Adolf Hitler and the Nazi Party (or National Socialist German Worker’s Party) created in the Third Reich the most extreme and terrifying example of a totalitarian regime the world has ever seen. It is often wondered quite how a sophisticated and highly developed 20th century nation was politically overpowered by the Nazis. One answer, and a major factor in the Nazi’s effectiveness as a political force, was that not only did they ruthlessly deploy violence against dissidence, but they also utterly mastered the art of propaganda, fabricating a national ideology around their twisted beliefs. Here we take a look at some of their most evil and insidiously effective propaganda techniques.
1. Posters – Using symbolic imagery
Hitler and his leaders understood the power of propaganda in conveying the party line, and poster art was often at the heart of the publicity machine. Both at home and in occupied territory, posters were a powerful means to simply communicate the main Nazi policies, through simplified and metaphorical imagery. At home, posters often focused on boosting the morale of production workers, telling them ‘You are the Front!’ Abroad, the posters offered a romanticized ideal of the Nazi Party as a force for good, often employing religious imagery which represented Hitler as a liberating hero.
2. Anti-Semitism – Scapegoating of minorities
Following the devastating outcome of WWI and the Wall Street of Crash of 1929, Germany was in a precarious economic position, with hundreds of thousands out of work. To explain this, the Nazis blamed the Jews. The Nazi Party accused them of being a parasitic race that attached itself to capitalist nations to destabilize the economy and culture of their ‘host’ nation. Hitler’s own fanatical anti-semitism became even more pronounced in party policy after the Nazi’s rise to power in 1933. By blaming a minority racial group for all of the country’s ills, the Nazis created a set of scapegoats who could be blamed at every opportunity for almost anything. In posters, art, cartoons and film, the Jews were equated with rats and caricatured as hook nosed misers, stealing money from the honest ‘Aryan’ German workers.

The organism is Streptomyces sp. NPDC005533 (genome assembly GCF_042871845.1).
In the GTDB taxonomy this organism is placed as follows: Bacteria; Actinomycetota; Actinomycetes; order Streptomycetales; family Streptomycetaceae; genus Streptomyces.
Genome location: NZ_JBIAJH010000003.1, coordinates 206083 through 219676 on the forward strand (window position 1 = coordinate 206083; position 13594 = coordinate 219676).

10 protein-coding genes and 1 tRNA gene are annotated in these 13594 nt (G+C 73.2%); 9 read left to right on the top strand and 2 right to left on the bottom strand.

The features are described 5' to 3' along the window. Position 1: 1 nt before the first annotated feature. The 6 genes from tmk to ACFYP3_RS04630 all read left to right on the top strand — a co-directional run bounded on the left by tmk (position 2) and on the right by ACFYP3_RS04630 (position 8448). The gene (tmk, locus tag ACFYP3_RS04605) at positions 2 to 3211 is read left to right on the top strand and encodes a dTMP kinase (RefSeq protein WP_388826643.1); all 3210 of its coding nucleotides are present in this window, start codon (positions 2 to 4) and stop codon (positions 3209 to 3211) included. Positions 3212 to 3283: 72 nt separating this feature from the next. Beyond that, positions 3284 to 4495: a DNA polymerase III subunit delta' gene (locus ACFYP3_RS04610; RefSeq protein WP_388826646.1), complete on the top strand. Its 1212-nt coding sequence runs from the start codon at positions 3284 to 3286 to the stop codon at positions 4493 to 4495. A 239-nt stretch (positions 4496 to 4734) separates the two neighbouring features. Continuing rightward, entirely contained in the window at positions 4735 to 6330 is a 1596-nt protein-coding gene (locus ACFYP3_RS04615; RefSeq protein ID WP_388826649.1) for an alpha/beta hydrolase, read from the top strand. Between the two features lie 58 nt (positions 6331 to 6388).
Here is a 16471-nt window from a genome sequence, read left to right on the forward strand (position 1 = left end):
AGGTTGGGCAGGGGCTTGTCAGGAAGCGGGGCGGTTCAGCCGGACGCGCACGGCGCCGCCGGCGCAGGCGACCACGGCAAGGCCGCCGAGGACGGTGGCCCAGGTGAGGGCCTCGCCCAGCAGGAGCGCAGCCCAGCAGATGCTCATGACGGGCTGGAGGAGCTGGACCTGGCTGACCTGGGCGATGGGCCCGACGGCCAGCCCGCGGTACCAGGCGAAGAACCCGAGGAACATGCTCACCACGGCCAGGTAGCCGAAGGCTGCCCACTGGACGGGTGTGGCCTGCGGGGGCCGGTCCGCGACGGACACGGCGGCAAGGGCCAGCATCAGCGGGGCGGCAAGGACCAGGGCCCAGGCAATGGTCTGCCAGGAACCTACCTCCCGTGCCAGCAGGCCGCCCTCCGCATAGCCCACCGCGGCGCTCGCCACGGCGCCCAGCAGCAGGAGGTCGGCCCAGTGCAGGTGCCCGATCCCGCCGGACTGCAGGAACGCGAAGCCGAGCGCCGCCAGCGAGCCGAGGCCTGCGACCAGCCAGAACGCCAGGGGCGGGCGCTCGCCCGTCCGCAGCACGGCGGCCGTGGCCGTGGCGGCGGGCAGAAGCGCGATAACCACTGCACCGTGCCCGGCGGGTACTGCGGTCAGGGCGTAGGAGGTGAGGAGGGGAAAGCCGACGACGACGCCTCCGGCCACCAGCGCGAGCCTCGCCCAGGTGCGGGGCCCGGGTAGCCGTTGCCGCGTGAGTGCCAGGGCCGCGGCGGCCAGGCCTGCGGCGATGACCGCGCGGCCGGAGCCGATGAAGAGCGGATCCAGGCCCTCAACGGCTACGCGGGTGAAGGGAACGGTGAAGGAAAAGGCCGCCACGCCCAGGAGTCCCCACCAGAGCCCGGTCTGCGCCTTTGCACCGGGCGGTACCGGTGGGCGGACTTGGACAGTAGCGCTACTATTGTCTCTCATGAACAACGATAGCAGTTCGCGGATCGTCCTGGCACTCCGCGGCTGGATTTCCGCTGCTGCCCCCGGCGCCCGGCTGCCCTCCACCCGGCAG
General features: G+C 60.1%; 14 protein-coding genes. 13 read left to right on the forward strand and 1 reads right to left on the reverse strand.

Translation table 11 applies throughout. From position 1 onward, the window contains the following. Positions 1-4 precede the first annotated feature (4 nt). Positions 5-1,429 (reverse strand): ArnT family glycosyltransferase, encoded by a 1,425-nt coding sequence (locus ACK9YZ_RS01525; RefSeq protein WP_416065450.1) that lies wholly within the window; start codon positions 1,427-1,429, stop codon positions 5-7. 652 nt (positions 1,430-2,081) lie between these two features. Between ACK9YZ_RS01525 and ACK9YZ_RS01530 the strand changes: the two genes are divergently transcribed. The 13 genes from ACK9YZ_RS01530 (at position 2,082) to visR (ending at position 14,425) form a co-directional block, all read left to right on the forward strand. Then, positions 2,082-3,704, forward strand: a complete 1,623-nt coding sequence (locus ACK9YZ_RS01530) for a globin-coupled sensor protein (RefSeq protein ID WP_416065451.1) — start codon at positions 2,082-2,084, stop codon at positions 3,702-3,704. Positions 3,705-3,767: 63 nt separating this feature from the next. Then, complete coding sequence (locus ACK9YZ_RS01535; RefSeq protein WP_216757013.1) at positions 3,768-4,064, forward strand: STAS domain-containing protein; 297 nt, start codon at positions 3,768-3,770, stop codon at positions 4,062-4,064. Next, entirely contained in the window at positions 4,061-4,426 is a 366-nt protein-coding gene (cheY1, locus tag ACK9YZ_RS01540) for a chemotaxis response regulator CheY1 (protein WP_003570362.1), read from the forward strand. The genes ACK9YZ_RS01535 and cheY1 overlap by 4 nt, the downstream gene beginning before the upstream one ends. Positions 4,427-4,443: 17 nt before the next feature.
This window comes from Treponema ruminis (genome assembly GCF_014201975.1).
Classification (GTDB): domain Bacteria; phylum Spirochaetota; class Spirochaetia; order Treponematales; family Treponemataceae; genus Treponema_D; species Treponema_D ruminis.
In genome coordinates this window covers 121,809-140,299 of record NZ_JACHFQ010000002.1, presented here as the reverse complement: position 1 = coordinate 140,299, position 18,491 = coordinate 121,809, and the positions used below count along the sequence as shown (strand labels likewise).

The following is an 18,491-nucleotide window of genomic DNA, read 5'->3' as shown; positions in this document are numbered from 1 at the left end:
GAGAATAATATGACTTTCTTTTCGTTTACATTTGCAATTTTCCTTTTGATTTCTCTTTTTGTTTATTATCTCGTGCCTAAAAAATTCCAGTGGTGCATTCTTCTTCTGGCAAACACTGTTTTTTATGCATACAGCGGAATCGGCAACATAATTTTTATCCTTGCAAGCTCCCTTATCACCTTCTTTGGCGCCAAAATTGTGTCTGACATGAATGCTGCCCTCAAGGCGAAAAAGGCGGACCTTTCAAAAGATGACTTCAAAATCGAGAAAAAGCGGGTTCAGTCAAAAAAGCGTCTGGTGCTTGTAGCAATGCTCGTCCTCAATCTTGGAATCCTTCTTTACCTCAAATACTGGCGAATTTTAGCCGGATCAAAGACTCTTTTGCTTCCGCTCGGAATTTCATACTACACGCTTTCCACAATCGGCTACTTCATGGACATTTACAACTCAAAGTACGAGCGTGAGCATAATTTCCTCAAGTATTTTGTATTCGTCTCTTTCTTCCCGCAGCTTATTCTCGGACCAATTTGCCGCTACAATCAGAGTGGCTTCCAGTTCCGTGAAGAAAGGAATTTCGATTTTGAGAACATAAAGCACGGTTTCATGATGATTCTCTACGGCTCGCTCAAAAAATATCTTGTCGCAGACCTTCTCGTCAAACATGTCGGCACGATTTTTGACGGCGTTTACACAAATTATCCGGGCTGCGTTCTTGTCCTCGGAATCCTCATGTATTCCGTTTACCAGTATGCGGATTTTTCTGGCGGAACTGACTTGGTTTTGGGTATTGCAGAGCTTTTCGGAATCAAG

3. Radio – Controlling mass media
The radio broadcast was recognized by the Nazis as one of the most important propaganda tools in their arsenal. In 1933, their Minister for Propaganda, Joseph Goebbels, called radio the ‘eighth great power’ and predicted that it “will be for the 20th century what the press was to the nineteenth.” He initiated a scheme whereby the German government subsidized the production and sale of cheap radio sets – the Volksempfanger, or ‘people’s receiver’ – limited in range to local German and Austrian stations. This placed the party’s voice in every home in the country. By the start of the war, nearly the entire nation had fallen under the radio’s spell and was bombarded with speeches and ‘news’ designed to brainwash the population.
4. Film and Cinema – Controlling the social sphere
While the party entered German homes, it also entered the social sphere, controlling what people would pay to go and see. A Department of Film was set up in 1933 with the expressed aim of “spreading the National Socialist world view to the entire German people.” Primarily it did this by holding film shows, a frequent and popular occurrence in German cities and towns. Hitler and Goebbels were both fascinated by the medium and regularly showed films in their own homes. Two of the most famous examples of Nazi cinema are Leni Riefenstahl’s Triumph of the Will, which documents the Nuremburg rally of 1934, and 1940’s The Wandering Jew, a documentary style attack on the Jewish people.
5. Newspapers – Controlling the press
Newspapers have always been a powerful means of influencing thought and opinion. The most notorious of the Nazi newspapers was Der Sturmer (‘The Attacker’). Although separate from the official party regime and Goering’s own departments (he actually forbade it from his offices), it was a major part of the propaganda war. Published by Julius Streicher, its tabloid style, rabid anti-semitism and obscene content won it favor with other party officials. Hitler himself praised its effectiveness in speaking to the ‘man on the street’ and was said to ‘read it with pleasure, from first page to last.’
6. Mein Kampf – Mythologizing the party
Adolf Hitler began work on his sprawling semi auto-biography Mein Kampf (‘My Struggle’) while imprisoned after the failed Munich Putsch. Combining elements of his own life with political ideology and violent racial arguments, the book was unsurprisingly (and still is) a controversial work. Playing on the death of 16 party members in the failed coup, the Nazis invented a myth around the event which they would continue to play on throughout their time in power. From the publication of Mein Kampf in 1925 and especially during Hitler’s time in power, the book was incredibly successful, and 10 million copies had been produced by the end of the war. However, not everyone was enthused. One of Hitler’s closest foreign political allies, Benito Mussolini, described it as ‘a boring tome that I have never been able to read.’
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